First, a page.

People who do the leadership conference circuit will know the famous Peter Drucker quote: ‘Culture trumps strategy every time: culture eats strategy for breakfast; but the other half of this musing is not repeated so often: ‘A strategy at odds with the culture is doomed’. So it is not that we give up on that first core function of governance, setting strategic direction towards the organisation’s vision, but we must make sure that there is synergy between the two as we cover in Being Strategic.

It is refreshing to see Continuous professional development (CPD) placed firmly and convincingly at the heart of school improvement, rather than a raft of separate initiatives. It would seem an omission for a school or trust strategy not to feature CPD as a priority. Developing the staff’s talents and knowledge will create success. I appreciate at the moment short-term survival is the name of the game, but shortly these conversations about medium-term improvement can begin again. So governing boards need to demonstrate their ‘buy-in’ to the importance of CPD, sometimes a bit tricky where funding is scarce. But asking questions about ongoing CPD and its impact at board meetings is a start, requesting a paper on the topic. Modelling it in the way in which senior leaders are held to account, making development a core feature of appraisal, ensuring head teachers are accessing their own entitlement to mentoring and other CPD, and encouraging fruitful collaborations with other outside the school or trust.

Let’s make 2021 the year of school improvement through CPD – not the greatest of rallying cries. The Commission suggests that the current external accountability system, generally perceived as high-stakes by senior leaders, is a powerful tool for driving compliance to minimum standards but a poor one for creating excellence within a system. To improve standards further, the Commission identifies a need to rebalance holding schools to account with enabling them to improve. Actually governing boards can balance and even re-balance those two: they can both hold leaders to account and enable them to improve, encouraging and trusting leaders and staff to take up the mantle of learning themselves as well as teaching. Many already enthusiastically do, but elsewhere leaders are waiting for permission, a permission they do not need: but which is all part of this cultural change.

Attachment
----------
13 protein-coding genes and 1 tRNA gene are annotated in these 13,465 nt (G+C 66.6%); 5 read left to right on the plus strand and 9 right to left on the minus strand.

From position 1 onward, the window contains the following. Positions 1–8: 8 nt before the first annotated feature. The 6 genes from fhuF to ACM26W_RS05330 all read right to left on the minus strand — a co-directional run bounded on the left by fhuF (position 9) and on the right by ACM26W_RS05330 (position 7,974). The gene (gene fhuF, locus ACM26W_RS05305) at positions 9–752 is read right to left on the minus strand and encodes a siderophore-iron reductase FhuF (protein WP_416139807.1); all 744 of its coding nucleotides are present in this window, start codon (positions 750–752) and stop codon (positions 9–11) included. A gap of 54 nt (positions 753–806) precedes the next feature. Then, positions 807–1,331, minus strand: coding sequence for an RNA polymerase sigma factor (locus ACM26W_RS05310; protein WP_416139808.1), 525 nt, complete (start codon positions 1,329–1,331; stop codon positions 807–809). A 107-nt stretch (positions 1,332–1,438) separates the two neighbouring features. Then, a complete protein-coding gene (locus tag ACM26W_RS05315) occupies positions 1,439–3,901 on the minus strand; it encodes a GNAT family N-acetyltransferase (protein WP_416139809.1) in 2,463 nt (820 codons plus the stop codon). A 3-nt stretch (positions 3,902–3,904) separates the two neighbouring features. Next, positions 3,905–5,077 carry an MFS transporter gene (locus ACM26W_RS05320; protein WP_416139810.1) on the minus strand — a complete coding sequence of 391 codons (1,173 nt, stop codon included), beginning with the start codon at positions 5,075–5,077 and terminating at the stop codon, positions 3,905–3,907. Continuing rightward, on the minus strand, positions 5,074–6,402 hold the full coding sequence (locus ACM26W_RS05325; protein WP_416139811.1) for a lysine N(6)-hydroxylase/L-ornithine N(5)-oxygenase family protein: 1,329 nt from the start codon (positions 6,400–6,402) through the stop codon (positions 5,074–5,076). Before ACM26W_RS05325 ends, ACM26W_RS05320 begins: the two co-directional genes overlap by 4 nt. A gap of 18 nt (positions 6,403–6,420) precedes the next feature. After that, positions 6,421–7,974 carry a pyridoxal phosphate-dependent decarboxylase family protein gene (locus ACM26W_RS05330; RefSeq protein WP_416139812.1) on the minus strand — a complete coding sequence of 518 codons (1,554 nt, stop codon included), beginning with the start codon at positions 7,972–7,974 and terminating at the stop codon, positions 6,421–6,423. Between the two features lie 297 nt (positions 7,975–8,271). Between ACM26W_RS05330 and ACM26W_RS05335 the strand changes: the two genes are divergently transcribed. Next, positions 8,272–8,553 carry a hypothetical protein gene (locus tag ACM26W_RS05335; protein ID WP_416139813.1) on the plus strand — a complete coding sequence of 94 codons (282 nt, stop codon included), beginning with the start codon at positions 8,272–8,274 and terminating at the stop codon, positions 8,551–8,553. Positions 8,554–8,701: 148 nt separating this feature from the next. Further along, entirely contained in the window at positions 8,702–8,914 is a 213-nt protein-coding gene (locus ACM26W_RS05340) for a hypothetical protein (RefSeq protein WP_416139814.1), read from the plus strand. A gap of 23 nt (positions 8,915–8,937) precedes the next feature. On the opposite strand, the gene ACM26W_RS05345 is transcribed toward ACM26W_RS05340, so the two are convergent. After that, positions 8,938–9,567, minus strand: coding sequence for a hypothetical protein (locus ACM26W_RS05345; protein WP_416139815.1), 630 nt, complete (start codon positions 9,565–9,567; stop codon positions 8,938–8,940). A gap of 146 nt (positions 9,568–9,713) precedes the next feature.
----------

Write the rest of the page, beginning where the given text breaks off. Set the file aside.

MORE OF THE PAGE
Governing boards: you have huge power and influence here. Please use it to put CPD for all at the centre of your school or trust’s improvement strategy. Let’s not wait to be told what to do by the powers who be, but instead empower school leadership to take the initiative, to clear the clutter and focus on developing staff in order to provide the best possible education for pupils.

As part of our Annual Conference seminar series, on 25 November we held a virtual session on the governing board’s role in school and trust improvement, and NGA members can watch that recording, which includes a presentation from Nick Brook, NAHT, about the School Improvement Commission’s report.